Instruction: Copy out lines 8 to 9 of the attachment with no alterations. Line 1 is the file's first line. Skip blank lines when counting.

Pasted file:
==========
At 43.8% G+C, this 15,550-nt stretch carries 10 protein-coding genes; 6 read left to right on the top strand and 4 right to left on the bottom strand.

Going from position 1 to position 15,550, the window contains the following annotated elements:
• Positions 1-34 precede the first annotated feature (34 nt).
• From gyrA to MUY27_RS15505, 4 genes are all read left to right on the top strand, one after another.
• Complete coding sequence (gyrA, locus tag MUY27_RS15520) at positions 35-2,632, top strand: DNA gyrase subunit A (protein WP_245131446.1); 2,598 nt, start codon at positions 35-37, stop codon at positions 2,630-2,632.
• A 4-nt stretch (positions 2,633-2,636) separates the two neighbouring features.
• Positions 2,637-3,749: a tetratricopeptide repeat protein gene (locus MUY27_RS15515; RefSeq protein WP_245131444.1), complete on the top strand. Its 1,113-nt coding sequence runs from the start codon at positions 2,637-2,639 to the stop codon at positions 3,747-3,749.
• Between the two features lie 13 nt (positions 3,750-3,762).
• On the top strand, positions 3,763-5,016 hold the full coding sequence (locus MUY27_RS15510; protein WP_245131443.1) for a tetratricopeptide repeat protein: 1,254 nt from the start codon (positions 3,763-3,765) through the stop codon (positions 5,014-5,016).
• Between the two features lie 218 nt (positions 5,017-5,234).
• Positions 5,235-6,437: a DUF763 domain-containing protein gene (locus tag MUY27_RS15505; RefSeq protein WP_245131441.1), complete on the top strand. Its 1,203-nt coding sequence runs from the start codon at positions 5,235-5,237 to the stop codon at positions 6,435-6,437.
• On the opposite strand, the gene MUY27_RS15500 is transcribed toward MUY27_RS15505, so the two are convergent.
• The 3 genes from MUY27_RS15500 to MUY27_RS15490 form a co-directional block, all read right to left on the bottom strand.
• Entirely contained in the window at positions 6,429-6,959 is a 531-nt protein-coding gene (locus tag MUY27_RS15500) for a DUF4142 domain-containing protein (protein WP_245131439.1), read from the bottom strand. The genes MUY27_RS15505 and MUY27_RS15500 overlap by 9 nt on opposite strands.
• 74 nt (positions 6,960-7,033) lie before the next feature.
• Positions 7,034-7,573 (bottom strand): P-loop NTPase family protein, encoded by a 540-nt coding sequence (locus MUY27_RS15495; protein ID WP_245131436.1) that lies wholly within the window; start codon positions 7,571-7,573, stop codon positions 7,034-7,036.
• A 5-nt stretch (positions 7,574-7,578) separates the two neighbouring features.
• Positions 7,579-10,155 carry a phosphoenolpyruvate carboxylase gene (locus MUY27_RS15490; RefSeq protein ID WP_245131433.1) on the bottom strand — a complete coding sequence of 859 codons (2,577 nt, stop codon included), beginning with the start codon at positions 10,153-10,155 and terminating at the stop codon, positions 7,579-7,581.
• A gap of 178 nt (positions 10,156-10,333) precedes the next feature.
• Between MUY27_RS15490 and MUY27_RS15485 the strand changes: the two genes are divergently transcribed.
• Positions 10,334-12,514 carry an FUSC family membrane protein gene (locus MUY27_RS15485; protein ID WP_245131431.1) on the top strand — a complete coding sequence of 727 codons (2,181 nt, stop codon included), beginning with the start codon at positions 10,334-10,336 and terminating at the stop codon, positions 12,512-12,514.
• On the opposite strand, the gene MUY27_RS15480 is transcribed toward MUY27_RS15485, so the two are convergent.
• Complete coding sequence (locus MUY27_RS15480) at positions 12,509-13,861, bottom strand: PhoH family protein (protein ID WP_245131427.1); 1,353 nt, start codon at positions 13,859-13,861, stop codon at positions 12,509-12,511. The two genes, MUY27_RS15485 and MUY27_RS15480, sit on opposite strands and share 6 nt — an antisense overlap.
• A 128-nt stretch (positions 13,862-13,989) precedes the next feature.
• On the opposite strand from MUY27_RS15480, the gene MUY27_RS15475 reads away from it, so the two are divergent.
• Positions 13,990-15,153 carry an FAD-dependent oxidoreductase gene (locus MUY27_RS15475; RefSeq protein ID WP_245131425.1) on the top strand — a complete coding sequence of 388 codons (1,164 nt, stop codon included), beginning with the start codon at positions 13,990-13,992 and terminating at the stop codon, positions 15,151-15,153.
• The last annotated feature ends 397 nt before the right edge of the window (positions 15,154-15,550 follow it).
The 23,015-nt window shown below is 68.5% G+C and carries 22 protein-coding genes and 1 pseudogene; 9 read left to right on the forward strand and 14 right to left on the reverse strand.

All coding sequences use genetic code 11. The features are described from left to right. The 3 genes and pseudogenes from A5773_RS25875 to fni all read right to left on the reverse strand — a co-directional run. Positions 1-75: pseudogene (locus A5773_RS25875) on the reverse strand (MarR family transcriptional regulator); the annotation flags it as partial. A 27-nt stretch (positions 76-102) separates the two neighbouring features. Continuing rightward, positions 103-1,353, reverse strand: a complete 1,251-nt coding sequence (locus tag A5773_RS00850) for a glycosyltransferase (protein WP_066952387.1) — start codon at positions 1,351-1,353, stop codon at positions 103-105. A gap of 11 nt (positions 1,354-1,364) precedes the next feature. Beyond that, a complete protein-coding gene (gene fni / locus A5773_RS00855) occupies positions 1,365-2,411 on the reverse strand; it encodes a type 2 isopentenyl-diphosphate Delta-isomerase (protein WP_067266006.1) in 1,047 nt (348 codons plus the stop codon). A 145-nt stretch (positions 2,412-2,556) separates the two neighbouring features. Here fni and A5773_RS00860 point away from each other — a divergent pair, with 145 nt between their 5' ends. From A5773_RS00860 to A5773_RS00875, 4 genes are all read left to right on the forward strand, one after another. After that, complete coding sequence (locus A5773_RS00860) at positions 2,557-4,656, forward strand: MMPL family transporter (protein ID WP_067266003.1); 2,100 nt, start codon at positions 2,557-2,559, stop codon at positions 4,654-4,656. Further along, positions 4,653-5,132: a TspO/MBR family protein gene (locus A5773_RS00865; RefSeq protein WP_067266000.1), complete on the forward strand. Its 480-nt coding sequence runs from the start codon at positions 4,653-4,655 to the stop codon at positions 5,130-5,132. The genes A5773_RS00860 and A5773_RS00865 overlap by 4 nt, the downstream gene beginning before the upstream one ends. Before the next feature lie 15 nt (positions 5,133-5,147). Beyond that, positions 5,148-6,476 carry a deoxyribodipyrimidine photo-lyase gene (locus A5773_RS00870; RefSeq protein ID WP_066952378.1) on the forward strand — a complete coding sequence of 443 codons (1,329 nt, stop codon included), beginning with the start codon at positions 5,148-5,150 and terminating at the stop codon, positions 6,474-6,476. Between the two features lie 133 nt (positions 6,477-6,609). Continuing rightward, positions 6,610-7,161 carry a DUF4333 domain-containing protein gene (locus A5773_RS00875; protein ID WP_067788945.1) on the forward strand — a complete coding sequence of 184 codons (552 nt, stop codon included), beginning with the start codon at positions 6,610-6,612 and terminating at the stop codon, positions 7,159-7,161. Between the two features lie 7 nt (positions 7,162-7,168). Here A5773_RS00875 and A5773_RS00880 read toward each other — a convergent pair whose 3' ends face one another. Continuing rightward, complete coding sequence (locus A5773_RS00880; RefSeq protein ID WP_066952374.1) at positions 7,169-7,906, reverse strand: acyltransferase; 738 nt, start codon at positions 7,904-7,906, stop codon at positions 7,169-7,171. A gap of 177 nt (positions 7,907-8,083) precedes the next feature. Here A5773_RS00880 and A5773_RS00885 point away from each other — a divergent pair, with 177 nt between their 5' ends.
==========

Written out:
• Between the two features lie 13 nt (positions 3,750-3,762).
• On the top strand, positions 3,763-5,016 hold the full coding sequence (locus MUY27_RS15510; protein WP_245131443.1) for a tetratricopeptide repeat protein: 1,254 nt from the start codon (positions 3,763-3,765) through the stop codon (positions 5,014-5,016).